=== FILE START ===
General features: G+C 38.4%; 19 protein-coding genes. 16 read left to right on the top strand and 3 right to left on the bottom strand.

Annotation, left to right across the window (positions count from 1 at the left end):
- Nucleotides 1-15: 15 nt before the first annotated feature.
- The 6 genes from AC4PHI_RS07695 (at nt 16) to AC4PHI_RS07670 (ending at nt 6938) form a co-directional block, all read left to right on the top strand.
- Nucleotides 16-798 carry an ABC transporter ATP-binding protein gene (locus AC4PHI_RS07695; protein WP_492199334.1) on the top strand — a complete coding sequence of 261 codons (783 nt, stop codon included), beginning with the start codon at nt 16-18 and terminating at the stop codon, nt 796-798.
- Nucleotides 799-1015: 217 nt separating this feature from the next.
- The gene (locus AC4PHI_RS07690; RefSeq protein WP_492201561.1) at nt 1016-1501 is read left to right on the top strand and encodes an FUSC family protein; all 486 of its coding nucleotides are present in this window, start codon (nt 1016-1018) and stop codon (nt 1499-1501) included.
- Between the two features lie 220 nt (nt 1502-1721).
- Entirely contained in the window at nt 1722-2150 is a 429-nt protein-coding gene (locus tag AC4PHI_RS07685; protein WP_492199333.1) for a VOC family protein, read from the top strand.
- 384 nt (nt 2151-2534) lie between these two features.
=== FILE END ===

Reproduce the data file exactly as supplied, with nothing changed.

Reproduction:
General features: G+C 38.4%; 19 protein-coding genes. 16 read left to right on the top strand and 3 right to left on the bottom strand.

Annotation, left to right across the window (positions count from 1 at the left end):
- Nucleotides 1-15: 15 nt before the first annotated feature.
- The 6 genes from AC4PHI_RS07695 (at nt 16) to AC4PHI_RS07670 (ending at nt 6938) form a co-directional block, all read left to right on the top strand.
- Nucleotides 16-798 carry an ABC transporter ATP-binding protein gene (locus AC4PHI_RS07695; protein WP_492199334.1) on the top strand — a complete coding sequence of 261 codons (783 nt, stop codon included), beginning with the start codon at nt 16-18 and terminating at the stop codon, nt 796-798.
- Nucleotides 799-1015: 217 nt separating this feature from the next.
- The gene (locus AC4PHI_RS07690; RefSeq protein WP_492201561.1) at nt 1016-1501 is read left to right on the top strand and encodes an FUSC family protein; all 486 of its coding nucleotides are present in this window, start codon (nt 1016-1018) and stop codon (nt 1499-1501) included.
- Between the two features lie 220 nt (nt 1502-1721).
- Entirely contained in the window at nt 1722-2150 is a 429-nt protein-coding gene (locus tag AC4PHI_RS07685; protein WP_492199333.1) for a VOC family protein, read from the top strand.
- 384 nt (nt 2151-2534) lie between these two features.